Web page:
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Aurelius sees Iceage as one example of many punk-tinged bands that are reaping rewards after hammering the DIY circuit, including Merchandise, Olympia fuzz juggernauts Milk Music, and versatile Brooklyn post-hardcore-cum-Americana rockers The Men. Having hosted shows for all of them in Phoenix gives the appearance of a loose allegiance, Aurelius says.
He remarks on the steady rise of these acts with a bit of classic punk wariness tempered by contemporary punk indifference. "The mainstream press is starting to pick up on it," he states. "I have no idea why, but that's just how it happens, I guess."
Speaking of shows: When Iceage played in a converted South Phoenix self-storage unit two summers ago in support of New Brigade, the band performed a set that clocked in just shy of 20 minutes. Nielsen said the brevity was due to only having that much material, but also because they didn't want to overstay their welcome.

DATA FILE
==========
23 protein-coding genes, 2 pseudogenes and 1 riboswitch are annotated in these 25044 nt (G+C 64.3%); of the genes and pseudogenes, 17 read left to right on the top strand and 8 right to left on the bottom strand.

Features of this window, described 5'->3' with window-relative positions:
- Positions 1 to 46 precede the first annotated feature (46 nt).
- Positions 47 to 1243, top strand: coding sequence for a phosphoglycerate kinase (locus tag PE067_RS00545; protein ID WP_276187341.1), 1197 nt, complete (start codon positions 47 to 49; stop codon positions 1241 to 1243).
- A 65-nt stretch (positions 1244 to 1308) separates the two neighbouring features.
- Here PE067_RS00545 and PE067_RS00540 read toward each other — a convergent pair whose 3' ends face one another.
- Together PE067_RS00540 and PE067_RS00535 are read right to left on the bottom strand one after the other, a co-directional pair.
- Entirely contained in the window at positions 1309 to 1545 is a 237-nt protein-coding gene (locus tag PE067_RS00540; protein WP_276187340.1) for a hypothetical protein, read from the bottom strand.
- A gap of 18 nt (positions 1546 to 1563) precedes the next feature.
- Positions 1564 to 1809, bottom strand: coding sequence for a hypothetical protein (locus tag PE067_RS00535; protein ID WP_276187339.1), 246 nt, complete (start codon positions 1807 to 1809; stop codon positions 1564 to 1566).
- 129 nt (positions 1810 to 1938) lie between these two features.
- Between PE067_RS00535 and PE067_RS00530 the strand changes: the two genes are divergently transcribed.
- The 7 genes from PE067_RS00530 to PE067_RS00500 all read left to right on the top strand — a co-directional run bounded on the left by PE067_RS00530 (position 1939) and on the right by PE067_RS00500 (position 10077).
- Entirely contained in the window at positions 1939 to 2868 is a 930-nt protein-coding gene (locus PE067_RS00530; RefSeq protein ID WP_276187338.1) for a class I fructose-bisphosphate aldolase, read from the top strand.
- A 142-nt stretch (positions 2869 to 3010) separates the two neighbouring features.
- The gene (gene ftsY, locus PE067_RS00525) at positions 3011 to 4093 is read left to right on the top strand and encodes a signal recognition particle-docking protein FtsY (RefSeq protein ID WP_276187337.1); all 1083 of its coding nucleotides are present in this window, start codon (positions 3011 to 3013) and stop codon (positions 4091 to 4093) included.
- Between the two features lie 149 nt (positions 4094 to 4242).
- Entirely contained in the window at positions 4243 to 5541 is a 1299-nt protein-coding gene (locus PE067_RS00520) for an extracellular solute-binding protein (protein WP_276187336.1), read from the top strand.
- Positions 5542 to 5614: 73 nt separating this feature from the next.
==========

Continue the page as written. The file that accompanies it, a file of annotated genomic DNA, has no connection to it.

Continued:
"You have to keep it interesting and not wear yourself out completely," he says. "I don't know if anyone would be interested to hear us for more than half an hour."
He remembers Phoenix being, of course, very hot, saying he hopes it will be cooler this time. I tell him the chances of that are slim, that the desert spring interval is microscopic, but he's not discouraged. "Well, it's fucking cold in Denmark, so that's nice," he says.
Jean-Paul Sartre recounts a Tuesday in Nausea: "Nothing. Existed." A headline from the TL;DR Times: "Four Friends in Fucking Cold Place Build Ark, Leave It at That."